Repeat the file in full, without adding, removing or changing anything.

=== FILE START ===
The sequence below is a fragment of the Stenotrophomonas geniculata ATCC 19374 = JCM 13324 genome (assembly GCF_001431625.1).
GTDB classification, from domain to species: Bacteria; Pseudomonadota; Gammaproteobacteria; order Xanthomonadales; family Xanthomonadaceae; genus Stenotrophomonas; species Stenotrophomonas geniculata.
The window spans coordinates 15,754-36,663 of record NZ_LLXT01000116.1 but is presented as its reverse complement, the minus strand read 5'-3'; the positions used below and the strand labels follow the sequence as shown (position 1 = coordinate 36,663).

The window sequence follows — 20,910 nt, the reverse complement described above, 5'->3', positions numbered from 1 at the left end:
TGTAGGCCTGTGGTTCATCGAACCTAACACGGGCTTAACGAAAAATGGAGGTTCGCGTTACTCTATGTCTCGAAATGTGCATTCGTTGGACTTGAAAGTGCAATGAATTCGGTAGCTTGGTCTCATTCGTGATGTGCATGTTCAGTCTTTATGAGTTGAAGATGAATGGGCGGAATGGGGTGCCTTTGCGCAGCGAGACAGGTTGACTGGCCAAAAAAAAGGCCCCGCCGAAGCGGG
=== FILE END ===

The sequence below is a fragment of the Stenotrophomonas geniculata ATCC 19374 = JCM 13324 genome (assembly GCF_001431625.1).
GTDB classification, from domain to species: Bacteria; Pseudomonadota; Gammaproteobacteria; order Xanthomonadales; family Xanthomonadaceae; genus Stenotrophomonas; species Stenotrophomonas geniculata.
The window spans coordinates 15,754-36,663 of record NZ_LLXT01000116.1 but is presented as its reverse complement, the minus strand read 5'-3'; the positions used below and the strand labels follow the sequence as shown (position 1 = coordinate 36,663).

The window sequence follows — 20,910 nt, the reverse complement described above, 5'->3', positions numbered from 1 at the left end:
TGTAGGCCTGTGGTTCATCGAACCTAACACGGGCTTAACGAAAAATGGAGGTTCGCGTTACTCTATGTCTCGAAATGTGCATTCGTTGGACTTGAAAGTGCAATGAATTCGGTAGCTTGGTCTCATTCGTGATGTGCATGTTCAGTCTTTATGAGTTGAAGATGAATGGGCGGAATGGGGTGCCTTTGCGCAGCGAGACAGGTTGACTGGCCAAAAAAAAGGCCCCGCCGAAGCGGG